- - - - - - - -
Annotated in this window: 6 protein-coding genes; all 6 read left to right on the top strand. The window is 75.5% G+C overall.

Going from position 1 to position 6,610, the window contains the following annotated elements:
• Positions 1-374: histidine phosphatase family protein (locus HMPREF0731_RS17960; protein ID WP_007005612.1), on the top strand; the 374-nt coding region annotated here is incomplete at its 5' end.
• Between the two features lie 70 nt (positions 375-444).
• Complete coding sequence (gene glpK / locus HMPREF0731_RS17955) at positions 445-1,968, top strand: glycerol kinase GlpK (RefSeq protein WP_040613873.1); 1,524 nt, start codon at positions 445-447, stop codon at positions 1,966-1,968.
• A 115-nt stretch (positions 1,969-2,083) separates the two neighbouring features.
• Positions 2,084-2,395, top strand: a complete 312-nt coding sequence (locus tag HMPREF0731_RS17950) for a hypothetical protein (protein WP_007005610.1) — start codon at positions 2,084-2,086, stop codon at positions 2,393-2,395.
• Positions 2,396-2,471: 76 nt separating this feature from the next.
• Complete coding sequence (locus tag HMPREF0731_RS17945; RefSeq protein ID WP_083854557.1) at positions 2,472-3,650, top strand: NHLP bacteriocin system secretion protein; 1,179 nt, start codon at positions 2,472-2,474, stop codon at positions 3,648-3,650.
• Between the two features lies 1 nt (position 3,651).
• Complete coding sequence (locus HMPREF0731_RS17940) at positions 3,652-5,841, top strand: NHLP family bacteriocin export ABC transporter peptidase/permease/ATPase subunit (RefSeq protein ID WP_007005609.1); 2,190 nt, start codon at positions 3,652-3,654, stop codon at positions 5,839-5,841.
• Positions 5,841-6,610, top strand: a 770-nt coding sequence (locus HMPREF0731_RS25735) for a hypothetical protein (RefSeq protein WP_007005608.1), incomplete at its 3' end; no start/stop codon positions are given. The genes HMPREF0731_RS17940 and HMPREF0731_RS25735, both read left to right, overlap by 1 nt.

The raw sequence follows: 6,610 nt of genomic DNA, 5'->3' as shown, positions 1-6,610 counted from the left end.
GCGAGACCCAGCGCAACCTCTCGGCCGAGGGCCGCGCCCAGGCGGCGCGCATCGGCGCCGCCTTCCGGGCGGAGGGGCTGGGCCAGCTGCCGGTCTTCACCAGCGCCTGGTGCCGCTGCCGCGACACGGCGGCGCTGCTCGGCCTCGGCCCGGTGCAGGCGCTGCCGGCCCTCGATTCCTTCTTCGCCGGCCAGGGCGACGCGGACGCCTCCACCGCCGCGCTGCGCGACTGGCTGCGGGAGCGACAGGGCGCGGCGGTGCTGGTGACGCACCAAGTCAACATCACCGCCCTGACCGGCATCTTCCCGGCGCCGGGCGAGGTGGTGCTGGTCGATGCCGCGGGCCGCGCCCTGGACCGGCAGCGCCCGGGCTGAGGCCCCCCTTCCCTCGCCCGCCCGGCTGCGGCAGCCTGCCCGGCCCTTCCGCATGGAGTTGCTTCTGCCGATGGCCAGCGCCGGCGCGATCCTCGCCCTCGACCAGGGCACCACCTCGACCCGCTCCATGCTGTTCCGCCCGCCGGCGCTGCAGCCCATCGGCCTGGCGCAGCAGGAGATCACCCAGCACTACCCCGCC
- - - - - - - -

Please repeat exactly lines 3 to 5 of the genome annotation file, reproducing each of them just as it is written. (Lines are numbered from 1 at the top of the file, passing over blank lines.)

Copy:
• Positions 1-374: histidine phosphatase family protein (locus HMPREF0731_RS17960; protein ID WP_007005612.1), on the top strand; the 374-nt coding region annotated here is incomplete at its 5' end.
• Between the two features lie 70 nt (positions 375-444).
• Complete coding sequence (gene glpK / locus HMPREF0731_RS17955) at positions 445-1,968, top strand: glycerol kinase GlpK (RefSeq protein WP_040613873.1); 1,524 nt, start codon at positions 445-447, stop codon at positions 1,966-1,968.